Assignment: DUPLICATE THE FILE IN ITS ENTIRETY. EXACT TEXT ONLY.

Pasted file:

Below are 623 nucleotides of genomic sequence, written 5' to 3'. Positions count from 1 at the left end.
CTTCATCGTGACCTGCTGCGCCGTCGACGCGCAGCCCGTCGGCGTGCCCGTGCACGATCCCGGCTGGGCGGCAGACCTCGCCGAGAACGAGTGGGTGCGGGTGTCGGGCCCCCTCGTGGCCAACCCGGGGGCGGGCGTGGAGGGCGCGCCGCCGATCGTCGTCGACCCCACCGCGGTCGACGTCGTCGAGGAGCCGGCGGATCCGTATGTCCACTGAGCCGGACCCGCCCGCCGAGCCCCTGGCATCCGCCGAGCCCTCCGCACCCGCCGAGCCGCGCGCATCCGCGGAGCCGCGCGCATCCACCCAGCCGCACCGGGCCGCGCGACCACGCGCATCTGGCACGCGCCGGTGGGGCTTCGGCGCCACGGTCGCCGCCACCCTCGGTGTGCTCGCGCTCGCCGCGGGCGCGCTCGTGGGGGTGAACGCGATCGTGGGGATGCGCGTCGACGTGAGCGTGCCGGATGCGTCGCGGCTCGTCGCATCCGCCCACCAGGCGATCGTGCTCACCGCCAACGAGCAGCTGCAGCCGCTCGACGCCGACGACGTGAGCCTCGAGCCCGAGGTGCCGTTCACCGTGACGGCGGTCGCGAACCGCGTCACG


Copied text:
Below are 623 nucleotides of genomic sequence, written 5' to 3'. Positions count from 1 at the left end.
CTTCATCGTGACCTGCTGCGCCGTCGACGCGCAGCCCGTCGGCGTGCCCGTGCACGATCCCGGCTGGGCGGCAGACCTCGCCGAGAACGAGTGGGTGCGGGTGTCGGGCCCCCTCGTGGCCAACCCGGGGGCGGGCGTGGAGGGCGCGCCGCCGATCGTCGTCGACCCCACCGCGGTCGACGTCGTCGAGGAGCCGGCGGATCCGTATGTCCACTGAGCCGGACCCGCCCGCCGAGCCCCTGGCATCCGCCGAGCCCTCCGCACCCGCCGAGCCGCGCGCATCCGCGGAGCCGCGCGCATCCACCCAGCCGCACCGGGCCGCGCGACCACGCGCATCTGGCACGCGCCGGTGGGGCTTCGGCGCCACGGTCGCCGCCACCCTCGGTGTGCTCGCGCTCGCCGCGGGCGCGCTCGTGGGGGTGAACGCGATCGTGGGGATGCGCGTCGACGTGAGCGTGCCGGATGCGTCGCGGCTCGTCGCATCCGCCCACCAGGCGATCGTGCTCACCGCCAACGAGCAGCTGCAGCCGCTCGACGCCGACGACGTGAGCCTCGAGCCCGAGGTGCCGTTCACCGTGACGGCGGTCGCGAACCGCGTCACG